Low rates of pay and workload pressures mean care services can no longer fill key posts in England, a watchdog says.
The National Audit Office said a lack of planning and funding had undermined the workforce of 1.34 million carers, nurses, therapists and managers.
The sector was particularly struggling to recruit nurses and senior staff to run services, causing the elderly and disabled to go without care, it said.
The warning comes as ministers draw up plans to overhaul the sector.
The government has promised a Green Paper with proposals to change the way care services work will be published by the summer.
This will cover care homes and support in the home for tasks such as washing and dressing paid for both by councils and privately by individuals.
The NAO said changes were desperately needed, as there was no guarantee the extra £2bn being invested in the sector over the next three years would have any significant impact.
'You have to be on the ball all the time'
Tammy Ardron works as a nurse in a nursing home in South Yorkshire.
She says she is not surprised nurses turn their backs on the sector because it is an incredibly demanding job.
She says she works 12-hour shifts and has to care for 30 different people at a time, many with complex conditions and challenging behaviour.
"It is busy. You've got to be on the ball all the time.
"When you are hospital based you have doctors at the end of the beep, somebody to call on. Here you are on your own."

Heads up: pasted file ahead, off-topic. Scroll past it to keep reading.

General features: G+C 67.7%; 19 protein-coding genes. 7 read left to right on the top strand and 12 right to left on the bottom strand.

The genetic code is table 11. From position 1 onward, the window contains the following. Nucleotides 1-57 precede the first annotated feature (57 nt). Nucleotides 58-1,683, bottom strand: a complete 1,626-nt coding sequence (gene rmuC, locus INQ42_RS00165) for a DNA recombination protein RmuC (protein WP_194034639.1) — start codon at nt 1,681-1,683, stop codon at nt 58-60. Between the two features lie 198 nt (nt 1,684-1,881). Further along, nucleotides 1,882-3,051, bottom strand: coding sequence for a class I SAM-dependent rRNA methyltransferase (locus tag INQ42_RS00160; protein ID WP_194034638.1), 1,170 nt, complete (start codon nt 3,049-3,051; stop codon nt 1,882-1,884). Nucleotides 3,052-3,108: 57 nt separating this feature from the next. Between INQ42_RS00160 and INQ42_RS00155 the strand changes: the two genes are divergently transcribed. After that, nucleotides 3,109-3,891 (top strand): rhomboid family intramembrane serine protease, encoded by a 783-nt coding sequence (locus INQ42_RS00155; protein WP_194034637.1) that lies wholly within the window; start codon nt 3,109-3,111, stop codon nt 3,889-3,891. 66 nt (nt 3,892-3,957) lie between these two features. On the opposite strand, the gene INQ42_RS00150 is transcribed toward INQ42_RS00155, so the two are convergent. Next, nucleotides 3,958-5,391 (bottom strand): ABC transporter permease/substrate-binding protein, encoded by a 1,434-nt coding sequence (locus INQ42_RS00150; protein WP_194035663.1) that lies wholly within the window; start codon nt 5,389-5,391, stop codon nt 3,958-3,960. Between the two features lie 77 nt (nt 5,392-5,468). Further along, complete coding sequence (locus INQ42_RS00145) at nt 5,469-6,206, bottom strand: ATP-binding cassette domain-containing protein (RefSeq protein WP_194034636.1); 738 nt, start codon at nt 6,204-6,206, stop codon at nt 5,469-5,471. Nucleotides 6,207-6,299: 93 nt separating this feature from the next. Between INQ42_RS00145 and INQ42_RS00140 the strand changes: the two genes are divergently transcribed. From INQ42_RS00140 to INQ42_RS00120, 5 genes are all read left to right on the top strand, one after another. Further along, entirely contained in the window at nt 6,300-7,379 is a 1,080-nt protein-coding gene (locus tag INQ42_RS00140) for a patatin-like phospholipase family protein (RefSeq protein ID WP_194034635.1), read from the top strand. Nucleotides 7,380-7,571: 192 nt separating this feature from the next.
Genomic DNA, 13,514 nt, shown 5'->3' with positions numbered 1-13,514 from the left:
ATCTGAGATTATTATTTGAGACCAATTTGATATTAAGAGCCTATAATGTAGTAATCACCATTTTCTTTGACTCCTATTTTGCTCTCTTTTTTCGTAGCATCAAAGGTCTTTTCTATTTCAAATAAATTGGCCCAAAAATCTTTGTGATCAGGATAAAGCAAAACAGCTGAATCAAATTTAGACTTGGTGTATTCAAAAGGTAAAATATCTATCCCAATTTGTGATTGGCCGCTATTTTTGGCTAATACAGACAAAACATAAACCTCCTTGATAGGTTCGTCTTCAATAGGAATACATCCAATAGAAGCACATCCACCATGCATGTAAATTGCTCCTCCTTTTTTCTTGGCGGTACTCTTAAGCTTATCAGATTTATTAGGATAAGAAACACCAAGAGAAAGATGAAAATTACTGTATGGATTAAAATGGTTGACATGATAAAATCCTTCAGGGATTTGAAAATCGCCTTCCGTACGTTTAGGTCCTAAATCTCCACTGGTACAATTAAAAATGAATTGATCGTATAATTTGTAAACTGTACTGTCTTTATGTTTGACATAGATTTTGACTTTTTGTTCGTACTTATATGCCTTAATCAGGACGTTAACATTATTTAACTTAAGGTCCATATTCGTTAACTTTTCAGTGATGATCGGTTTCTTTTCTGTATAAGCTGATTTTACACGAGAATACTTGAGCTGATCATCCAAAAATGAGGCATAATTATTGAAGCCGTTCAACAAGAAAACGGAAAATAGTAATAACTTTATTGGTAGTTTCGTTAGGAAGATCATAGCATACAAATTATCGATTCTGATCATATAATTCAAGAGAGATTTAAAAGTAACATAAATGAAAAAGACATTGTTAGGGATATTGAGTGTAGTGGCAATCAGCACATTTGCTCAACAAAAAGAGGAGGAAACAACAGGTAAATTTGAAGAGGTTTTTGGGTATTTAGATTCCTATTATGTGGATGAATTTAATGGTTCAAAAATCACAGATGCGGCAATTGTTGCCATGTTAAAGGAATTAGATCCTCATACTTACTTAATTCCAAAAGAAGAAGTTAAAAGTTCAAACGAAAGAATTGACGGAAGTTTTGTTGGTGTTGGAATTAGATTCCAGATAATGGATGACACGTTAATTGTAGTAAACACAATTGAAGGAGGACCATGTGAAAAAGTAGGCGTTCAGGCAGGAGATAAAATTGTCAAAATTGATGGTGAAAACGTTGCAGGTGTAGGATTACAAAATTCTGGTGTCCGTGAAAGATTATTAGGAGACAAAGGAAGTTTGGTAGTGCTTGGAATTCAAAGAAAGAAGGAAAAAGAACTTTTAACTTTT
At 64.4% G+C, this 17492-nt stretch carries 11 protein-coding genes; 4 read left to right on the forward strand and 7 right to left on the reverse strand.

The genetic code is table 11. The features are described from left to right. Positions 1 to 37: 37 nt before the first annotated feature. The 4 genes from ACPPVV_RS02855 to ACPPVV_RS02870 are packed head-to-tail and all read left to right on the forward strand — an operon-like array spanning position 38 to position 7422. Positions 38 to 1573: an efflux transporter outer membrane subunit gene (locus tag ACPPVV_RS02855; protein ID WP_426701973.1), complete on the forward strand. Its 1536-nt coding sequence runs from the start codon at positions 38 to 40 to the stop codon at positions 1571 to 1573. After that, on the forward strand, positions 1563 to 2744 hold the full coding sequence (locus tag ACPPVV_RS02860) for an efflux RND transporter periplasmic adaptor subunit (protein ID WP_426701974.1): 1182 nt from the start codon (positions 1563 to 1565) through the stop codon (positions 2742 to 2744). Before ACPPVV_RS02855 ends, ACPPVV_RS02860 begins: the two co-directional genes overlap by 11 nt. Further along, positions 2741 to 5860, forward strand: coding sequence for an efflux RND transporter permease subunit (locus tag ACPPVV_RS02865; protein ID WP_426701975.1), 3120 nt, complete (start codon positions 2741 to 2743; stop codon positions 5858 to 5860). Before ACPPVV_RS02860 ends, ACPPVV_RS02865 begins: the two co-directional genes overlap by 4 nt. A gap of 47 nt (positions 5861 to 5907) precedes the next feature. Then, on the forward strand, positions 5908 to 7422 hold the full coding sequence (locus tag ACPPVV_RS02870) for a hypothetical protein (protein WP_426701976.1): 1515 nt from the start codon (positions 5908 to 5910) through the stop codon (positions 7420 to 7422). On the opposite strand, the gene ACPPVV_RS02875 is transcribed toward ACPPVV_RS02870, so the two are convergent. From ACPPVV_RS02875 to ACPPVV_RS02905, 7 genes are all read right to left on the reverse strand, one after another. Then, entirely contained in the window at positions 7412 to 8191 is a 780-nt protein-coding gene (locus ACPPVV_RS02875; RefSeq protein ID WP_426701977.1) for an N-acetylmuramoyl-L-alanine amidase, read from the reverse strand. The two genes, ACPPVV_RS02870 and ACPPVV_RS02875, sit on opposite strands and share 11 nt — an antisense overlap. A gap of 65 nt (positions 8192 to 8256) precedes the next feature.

The review warned low rates of pay – most of the 815,000 carers in the system were paid less than £7.50 an hour and a third were on zero-hour contracts – was making it difficult to attract staff.
Across the sector, 6.6% of posts remained unfilled, with 28% of staff leaving their jobs each year – double the rate in the wider economy.
But the most serious problems were being seen in key posts:
- One in 11 nursing posts was vacant, after the numbers working in the sector fell by 8,000 to 43,000 in the past four years
- One in nine register-manager jobs was unfilled, these are considered vital to ensure services comply with laws and regulations
The NAO said it was clear councils were struggling to find the money to fund the services properly.
And this had meant that people who paid their own fees – the system is means-tested – were effectively subsidising the state.
NAO chief Amyas Morse said: "Social care cannot continue as a Cinderella service – without a valued and rewarded workforce."
Councillor Izzi Seccombe, of the Local Government Association, said councils were doing all they could to "protect services", but without extra funding in the forthcoming change of the system she feared providers of services would start pulling out of the sector.
Caroline Abrahams, of Age UK, said the report was a "damning indictment of the failure of successive governments" and meant frail older people were going without the care they needed.
The government said it would unveil its plans for the sector later in the year.